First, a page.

There is yet another valuable aspect of Pierre Bourdieu's text. The principle from which people can produce an opinion: what he calls “ethos class,” that is, a system of implicit values ​​that people have internalized since childhood and from which they generate responses to extremely different problems. Pierre Bourdieu says: the opinions that people can exchange after a football match owe a good part of their coherence, their logic, to the ethos class. A multitude of responses to what are considered political responses are actually produced from the ethos class and can assume, at the same time, a completely different meaning when interpreted in the political arena.

Thus, we observe that many protest against the politicization of all themes, when it is part of public debate that certain events and disputes are analyzed in the political arena.

Racism

The theme of racism is a very striking example of these dynamics that have been updated by technological devices, but which keep logic that has already been mapped.

According to a column by José Roberto Toledo, searches for the subject “racism” were 2,2 times higher in Brazil than in Spain since the racist demonstration by rival fans against Vini Jr. at Real Madrid's match in Valencia last Sunday. In the next eight hours, searches for terms related to “racism” on Google grew 17 times in the country. Proportionally, interest was greater in Rio de Janeiro, Vini Jr.'s home state. and Flamengo. But searches for “racism” have risen sharply across the country. The scandal also reverberated in Spain, but in a different way, less indignant and even more controversial. Searches for terms related to “racism” grew 13 times in Spain.

In Brazil, it was the second highest peak of interest in the topic of racism in the country in 12 months: the previous peak was also motivated by an attack on Vini Jr, in September 2022, by Atlético de Madrid fans. Normally, the peak of searches for racism in Brazil occurs in November, on the National Day of Black Consciousness. But an event in a sport like football is capable of triggering public opinion, which in movement and tension, disputes positions.

Brazilian racists seem more cautious than Spaniards. But not all. The leader of the PT in the Senate, Fabiano Contarato, requested the opening of an inquiry for racial injury in the STF against the speeches of the senator of the PL, Magno Malta, who called animal associations to defend the monkeys and even said that if he were a black player, he would join field with a white piglet to show that “there is nothing against whites”. It's something so grotesque that it's hard to understand the target audience for such a shitty idea. It is certainly aimed at racists, but even that installment proved more measured.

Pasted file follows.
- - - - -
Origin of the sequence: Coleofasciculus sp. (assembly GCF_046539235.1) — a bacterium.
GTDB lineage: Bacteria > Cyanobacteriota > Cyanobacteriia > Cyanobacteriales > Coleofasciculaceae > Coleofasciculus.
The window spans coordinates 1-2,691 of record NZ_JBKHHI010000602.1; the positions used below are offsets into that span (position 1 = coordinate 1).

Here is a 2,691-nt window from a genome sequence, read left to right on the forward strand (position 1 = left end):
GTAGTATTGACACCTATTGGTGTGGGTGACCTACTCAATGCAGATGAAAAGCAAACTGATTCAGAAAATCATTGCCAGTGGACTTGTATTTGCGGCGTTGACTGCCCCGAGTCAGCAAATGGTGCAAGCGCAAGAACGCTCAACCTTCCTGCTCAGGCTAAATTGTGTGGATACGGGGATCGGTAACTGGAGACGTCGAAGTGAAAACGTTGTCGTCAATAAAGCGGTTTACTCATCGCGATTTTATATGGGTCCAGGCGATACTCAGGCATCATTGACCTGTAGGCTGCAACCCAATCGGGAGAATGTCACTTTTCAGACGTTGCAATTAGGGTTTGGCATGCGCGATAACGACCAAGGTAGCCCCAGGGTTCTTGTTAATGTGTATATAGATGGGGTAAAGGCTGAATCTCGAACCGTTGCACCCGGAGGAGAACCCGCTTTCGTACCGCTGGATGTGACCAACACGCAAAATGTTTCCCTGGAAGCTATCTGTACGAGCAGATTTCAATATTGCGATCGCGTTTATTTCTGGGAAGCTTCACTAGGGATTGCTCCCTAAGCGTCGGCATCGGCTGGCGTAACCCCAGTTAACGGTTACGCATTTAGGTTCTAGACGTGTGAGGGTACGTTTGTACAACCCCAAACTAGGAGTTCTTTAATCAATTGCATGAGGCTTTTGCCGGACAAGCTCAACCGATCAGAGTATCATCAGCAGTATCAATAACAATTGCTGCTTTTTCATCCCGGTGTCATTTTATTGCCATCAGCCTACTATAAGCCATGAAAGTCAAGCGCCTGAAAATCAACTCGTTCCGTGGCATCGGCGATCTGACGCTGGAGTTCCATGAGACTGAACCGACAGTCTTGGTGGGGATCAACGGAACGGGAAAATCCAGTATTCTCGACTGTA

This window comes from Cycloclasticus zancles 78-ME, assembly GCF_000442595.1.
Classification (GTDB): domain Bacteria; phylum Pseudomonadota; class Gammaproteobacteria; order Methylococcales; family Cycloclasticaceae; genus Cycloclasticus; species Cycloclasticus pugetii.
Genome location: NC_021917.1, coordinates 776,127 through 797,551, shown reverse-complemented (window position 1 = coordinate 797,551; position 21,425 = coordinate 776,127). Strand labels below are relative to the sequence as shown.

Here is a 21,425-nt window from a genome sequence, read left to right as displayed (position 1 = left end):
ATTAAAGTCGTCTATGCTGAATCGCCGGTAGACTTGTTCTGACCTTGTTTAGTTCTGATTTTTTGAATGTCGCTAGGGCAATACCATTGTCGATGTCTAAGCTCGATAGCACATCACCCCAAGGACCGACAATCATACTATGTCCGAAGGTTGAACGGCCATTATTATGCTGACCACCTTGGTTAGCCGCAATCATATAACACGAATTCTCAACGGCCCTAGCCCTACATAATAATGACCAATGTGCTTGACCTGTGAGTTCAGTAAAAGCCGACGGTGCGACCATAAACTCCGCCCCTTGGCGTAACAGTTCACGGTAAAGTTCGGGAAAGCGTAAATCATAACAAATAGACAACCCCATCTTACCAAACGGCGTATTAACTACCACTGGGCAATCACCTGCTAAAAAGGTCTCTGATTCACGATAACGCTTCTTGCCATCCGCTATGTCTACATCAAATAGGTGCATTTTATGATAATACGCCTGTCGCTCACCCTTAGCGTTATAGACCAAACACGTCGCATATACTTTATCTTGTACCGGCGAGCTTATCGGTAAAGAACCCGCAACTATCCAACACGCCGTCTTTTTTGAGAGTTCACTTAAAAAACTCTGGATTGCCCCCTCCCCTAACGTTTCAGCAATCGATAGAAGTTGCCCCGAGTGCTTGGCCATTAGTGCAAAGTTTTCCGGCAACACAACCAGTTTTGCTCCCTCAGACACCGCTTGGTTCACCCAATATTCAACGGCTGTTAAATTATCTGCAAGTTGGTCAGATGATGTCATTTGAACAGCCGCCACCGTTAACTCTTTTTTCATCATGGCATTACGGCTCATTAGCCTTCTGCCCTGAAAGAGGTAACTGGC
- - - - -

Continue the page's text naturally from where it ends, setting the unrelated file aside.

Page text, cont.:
In times of intensive connection and opinion production by the handful, it is worth remembering the origins of the idea of ​​public. The public, in the modern age, consisted of a society of talkers and polemicists, groups that passed arguments. But it was also always about a space of political power located between the State and the private sector, where power could dress in the clothes of rationality because it constituted the area where private interest could be transcended.

The boundaries between the public and the private have been transformed in postmodernity, with the omnipresence of the narcissistic mass culture, the predominance of the instant, the loss of boundaries, generating the idea that the world is getting smaller through the advancement of technology. We witness patterns of different degrees of complexity: the ephemeral, the fragmentary, the discontinuous and the chaotic predominate.

It is not an easy dispute, mainly because it is imperative to understand the phenomenon. In any case, neither pigs nor monkeys would be abject as to the gang of racists that plagues us.

* Sandra Bitencourt is a journalist, PhD in communication and information from UFRGS, director of communication at Instituto Novos Paradigmas (INP).